Not getting forwards drive is not only embarrassing but potentially dangerous too. In the old AW hub, it was effectively NIG type between gears 1 and 2. This meant that even if the hub was badly out of adjustment, you would get some kind of forwards motion if first gear was selected. Cunningly (or perhaps accidentally) if the gear cable went slacker than normal, the gear would tend to slip in second gear (in a way that wouldn't be likely to break the hub) before you would get second gear instead of first when first was selected. This means that high gear drive pawls in old AW hubs are unlikely to be smashed up by partial engagement of gear 2 when gear 1 is selected. In other words the neutral between 2 and 3 is a 'safety valve' that alerts the user to a problem that ought to be fixed before the hub is likely to be damaged.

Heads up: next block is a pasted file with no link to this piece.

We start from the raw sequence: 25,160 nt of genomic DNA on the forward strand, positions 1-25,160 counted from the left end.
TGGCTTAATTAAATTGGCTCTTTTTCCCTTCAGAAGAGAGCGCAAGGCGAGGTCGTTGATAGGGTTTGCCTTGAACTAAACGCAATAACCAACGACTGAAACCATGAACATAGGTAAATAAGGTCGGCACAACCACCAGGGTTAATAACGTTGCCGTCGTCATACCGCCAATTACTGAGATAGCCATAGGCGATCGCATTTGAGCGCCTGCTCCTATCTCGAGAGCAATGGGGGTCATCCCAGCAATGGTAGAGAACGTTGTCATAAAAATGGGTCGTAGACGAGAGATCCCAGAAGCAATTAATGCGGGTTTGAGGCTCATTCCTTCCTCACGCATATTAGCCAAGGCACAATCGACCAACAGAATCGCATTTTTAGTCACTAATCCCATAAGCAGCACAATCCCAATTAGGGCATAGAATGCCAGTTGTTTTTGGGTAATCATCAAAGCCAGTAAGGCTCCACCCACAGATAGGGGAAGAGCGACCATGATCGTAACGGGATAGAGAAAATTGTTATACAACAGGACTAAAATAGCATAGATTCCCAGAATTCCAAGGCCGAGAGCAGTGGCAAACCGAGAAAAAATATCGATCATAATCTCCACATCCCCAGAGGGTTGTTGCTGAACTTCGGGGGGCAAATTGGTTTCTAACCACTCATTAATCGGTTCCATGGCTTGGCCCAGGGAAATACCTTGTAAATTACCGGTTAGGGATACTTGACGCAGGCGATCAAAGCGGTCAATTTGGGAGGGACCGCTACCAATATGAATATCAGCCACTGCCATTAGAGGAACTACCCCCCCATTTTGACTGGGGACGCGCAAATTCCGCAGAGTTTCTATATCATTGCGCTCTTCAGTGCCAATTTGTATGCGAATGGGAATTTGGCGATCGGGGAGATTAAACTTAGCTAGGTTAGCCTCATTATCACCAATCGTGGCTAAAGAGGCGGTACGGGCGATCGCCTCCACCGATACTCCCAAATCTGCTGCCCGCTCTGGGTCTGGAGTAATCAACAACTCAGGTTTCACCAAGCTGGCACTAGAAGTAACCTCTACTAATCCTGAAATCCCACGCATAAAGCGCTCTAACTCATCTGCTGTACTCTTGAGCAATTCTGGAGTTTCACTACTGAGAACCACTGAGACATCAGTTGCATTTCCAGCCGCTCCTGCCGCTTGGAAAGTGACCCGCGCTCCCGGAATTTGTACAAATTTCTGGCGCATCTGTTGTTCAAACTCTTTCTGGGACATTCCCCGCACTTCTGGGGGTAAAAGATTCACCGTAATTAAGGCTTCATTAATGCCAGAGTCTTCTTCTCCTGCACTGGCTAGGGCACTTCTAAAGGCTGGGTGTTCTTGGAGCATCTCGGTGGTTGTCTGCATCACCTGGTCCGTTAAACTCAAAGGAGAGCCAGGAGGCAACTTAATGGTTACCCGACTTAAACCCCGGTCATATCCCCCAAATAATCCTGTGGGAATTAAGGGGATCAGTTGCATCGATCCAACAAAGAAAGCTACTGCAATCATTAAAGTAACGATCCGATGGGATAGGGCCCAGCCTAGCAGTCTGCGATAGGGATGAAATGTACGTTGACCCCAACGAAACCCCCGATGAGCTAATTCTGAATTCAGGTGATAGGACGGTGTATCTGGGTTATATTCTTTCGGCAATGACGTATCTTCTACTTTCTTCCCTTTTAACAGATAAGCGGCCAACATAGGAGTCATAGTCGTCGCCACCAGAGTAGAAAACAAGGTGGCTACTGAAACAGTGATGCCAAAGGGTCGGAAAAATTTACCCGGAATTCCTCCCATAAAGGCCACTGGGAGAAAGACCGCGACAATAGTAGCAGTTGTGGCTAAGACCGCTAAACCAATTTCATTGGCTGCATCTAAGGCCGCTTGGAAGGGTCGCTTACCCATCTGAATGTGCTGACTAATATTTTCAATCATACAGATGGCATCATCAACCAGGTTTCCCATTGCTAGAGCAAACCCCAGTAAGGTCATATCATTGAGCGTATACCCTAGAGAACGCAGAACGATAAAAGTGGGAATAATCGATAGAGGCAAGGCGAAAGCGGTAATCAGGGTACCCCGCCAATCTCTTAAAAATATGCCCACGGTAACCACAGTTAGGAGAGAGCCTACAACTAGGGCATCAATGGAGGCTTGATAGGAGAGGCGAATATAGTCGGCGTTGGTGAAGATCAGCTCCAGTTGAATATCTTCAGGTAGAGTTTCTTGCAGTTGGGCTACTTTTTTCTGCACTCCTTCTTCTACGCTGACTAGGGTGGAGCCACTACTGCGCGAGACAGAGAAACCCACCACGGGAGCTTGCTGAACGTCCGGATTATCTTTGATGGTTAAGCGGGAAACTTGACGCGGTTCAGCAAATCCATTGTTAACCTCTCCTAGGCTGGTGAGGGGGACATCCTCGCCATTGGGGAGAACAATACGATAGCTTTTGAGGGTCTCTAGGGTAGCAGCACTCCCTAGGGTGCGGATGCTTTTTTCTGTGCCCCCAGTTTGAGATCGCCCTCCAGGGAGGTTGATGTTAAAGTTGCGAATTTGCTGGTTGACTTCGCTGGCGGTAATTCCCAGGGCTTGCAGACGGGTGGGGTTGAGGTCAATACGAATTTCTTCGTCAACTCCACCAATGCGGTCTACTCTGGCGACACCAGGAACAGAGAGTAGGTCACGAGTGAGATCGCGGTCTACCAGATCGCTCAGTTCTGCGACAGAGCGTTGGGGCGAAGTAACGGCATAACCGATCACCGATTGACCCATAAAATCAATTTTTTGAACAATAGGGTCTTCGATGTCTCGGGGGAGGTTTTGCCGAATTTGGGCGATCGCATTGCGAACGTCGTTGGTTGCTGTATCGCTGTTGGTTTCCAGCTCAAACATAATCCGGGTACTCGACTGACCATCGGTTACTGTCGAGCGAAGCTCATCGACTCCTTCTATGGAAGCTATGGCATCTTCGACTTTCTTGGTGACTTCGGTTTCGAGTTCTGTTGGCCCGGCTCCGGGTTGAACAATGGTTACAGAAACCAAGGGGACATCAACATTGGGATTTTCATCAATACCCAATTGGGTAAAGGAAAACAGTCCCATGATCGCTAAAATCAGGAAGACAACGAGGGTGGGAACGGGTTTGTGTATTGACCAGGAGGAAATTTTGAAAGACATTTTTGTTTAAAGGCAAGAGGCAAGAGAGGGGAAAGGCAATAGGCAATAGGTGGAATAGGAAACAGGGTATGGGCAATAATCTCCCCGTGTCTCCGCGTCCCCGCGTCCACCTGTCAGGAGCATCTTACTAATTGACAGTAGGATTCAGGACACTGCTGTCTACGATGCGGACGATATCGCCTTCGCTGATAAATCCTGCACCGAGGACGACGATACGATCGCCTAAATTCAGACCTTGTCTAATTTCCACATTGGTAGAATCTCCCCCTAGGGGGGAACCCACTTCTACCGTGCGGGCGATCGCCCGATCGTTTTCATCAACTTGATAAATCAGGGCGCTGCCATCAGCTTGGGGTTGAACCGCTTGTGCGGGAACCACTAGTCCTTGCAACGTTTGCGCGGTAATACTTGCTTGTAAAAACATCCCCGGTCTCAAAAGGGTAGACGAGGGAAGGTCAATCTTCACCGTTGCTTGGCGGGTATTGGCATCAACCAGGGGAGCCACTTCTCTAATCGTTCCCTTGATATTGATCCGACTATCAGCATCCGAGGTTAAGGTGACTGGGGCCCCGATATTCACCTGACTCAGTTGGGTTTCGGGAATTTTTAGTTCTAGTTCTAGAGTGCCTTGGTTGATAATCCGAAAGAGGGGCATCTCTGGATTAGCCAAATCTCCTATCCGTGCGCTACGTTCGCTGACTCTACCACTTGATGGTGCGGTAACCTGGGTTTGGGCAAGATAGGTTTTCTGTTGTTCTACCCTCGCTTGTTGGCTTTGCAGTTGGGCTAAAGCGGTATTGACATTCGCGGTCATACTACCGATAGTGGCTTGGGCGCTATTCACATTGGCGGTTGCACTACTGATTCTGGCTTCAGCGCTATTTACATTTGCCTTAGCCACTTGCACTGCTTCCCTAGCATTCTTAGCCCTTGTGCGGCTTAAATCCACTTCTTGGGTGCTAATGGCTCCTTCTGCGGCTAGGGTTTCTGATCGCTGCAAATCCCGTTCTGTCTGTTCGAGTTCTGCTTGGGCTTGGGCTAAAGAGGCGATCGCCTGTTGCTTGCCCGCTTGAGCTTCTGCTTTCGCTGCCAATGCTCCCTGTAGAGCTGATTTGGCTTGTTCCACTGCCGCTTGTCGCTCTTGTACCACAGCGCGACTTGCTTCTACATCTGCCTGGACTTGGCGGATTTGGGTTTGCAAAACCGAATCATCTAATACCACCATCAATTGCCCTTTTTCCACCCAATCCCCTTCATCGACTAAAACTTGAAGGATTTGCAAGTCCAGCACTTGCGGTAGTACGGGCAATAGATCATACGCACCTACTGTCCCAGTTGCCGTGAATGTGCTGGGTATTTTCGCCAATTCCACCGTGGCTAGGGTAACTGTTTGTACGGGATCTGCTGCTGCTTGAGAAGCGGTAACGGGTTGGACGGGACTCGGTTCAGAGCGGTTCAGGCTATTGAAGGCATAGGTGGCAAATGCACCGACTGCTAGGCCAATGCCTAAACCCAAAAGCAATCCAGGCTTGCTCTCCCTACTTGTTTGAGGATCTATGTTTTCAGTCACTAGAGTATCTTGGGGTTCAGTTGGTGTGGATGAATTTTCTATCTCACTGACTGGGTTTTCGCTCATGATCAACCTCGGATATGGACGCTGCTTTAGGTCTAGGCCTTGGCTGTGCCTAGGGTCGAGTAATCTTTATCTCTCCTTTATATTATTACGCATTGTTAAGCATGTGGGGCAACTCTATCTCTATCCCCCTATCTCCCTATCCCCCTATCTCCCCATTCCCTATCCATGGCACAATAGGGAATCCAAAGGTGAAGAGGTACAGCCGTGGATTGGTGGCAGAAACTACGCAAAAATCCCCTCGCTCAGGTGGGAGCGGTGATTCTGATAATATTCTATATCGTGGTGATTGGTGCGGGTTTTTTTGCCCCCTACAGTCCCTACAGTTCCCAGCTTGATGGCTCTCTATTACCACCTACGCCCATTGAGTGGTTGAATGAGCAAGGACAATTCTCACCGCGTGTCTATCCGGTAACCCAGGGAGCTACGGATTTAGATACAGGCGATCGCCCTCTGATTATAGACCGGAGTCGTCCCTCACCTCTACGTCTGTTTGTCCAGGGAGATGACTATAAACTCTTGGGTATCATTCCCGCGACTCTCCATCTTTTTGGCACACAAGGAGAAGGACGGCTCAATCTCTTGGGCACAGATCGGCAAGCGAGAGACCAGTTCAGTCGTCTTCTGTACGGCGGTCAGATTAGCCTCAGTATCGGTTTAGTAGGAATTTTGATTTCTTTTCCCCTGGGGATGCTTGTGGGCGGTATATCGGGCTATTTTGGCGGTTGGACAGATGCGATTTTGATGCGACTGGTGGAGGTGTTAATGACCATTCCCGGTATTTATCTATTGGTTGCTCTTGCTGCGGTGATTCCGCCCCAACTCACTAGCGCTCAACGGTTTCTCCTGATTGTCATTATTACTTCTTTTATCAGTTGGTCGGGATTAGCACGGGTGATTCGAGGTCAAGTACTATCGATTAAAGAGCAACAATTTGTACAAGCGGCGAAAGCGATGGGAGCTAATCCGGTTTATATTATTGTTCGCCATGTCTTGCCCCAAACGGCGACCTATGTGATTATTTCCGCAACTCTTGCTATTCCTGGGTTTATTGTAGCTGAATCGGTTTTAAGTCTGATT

In any NIG hub there is no such 'safety valve' and if the hub gets out of adjustment, there are soon ominous crunching sounds to be heard. Some folk will ignore these sounds and carry on regardless; the result is invariably a broken hub....

cheers
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~~~~~~~~~~~~~~~~~~~~~~Brucey~~~~~~~~~~~~~~~~~~~~~~~~